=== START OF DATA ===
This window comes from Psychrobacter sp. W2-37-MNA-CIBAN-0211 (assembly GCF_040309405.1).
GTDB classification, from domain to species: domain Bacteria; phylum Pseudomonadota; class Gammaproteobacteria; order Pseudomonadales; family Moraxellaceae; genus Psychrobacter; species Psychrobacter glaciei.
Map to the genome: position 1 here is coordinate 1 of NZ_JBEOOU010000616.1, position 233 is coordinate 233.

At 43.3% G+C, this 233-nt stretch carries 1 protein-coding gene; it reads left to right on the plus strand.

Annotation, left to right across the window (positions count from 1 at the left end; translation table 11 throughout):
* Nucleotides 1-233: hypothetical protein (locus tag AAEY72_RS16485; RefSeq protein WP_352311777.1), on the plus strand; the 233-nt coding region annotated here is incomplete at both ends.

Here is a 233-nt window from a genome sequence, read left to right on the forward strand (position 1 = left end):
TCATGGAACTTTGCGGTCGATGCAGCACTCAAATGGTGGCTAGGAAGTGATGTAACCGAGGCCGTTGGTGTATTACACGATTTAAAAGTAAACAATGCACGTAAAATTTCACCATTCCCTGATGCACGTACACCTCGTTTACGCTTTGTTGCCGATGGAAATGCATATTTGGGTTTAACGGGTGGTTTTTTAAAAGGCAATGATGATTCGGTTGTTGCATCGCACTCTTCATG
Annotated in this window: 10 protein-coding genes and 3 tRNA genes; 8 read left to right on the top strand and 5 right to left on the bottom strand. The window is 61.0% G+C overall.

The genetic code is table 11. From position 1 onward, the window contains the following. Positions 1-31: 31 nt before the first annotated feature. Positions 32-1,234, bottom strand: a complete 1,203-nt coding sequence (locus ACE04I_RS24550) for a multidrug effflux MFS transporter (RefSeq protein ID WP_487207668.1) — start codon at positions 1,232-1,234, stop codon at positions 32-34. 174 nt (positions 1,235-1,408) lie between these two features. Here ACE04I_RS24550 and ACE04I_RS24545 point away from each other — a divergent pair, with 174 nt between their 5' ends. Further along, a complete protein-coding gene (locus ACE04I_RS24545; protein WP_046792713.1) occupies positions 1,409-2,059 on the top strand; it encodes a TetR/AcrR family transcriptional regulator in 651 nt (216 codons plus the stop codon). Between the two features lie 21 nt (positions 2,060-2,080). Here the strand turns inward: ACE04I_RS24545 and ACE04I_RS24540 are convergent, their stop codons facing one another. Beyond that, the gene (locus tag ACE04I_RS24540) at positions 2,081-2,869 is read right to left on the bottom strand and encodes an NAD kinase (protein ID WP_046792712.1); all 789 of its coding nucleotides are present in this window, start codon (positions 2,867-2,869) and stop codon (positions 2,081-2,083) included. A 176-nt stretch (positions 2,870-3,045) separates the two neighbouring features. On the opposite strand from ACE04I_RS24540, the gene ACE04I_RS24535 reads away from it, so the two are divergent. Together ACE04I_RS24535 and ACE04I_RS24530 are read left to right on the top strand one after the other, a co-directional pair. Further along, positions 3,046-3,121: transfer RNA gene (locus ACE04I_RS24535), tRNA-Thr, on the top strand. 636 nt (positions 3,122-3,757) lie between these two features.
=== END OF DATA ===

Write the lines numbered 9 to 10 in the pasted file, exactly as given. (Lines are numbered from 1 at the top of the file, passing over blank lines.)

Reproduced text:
Annotated in this window: 10 protein-coding genes and 3 tRNA genes; 8 read left to right on the top strand and 5 right to left on the bottom strand. The window is 61.0% G+C overall.

The genetic code is table 11. From position 1 onward, the window contains the following. Positions 1-31: 31 nt before the first annotated feature. Positions 32-1,234, bottom strand: a complete 1,203-nt coding sequence (locus ACE04I_RS24550) for a multidrug effflux MFS transporter (RefSeq protein ID WP_487207668.1) — start codon at positions 1,232-1,234, stop codon at positions 32-34. 174 nt (positions 1,235-1,408) lie between these two features. Here ACE04I_RS24550 and ACE04I_RS24545 point away from each other — a divergent pair, with 174 nt between their 5' ends. Further along, a complete protein-coding gene (locus ACE04I_RS24545; protein WP_046792713.1) occupies positions 1,409-2,059 on the top strand; it encodes a TetR/AcrR family transcriptional regulator in 651 nt (216 codons plus the stop codon). Between the two features lie 21 nt (positions 2,060-2,080). Here the strand turns inward: ACE04I_RS24545 and ACE04I_RS24540 are convergent, their stop codons facing one another. Beyond that, the gene (locus tag ACE04I_RS24540) at positions 2,081-2,869 is read right to left on the bottom strand and encodes an NAD kinase (protein ID WP_046792712.1); all 789 of its coding nucleotides are present in this window, start codon (positions 2,867-2,869) and stop codon (positions 2,081-2,083) included. A 176-nt stretch (positions 2,870-3,045) separates the two neighbouring features. On the opposite strand from ACE04I_RS24540, the gene ACE04I_RS24535 reads away from it, so the two are divergent. Together ACE04I_RS24535 and ACE04I_RS24530 are read left to right on the top strand one after the other, a co-directional pair. Further along, positions 3,046-3,121: transfer RNA gene (locus ACE04I_RS24535), tRNA-Thr, on the top strand. 636 nt (positions 3,122-3,757) lie between these two features.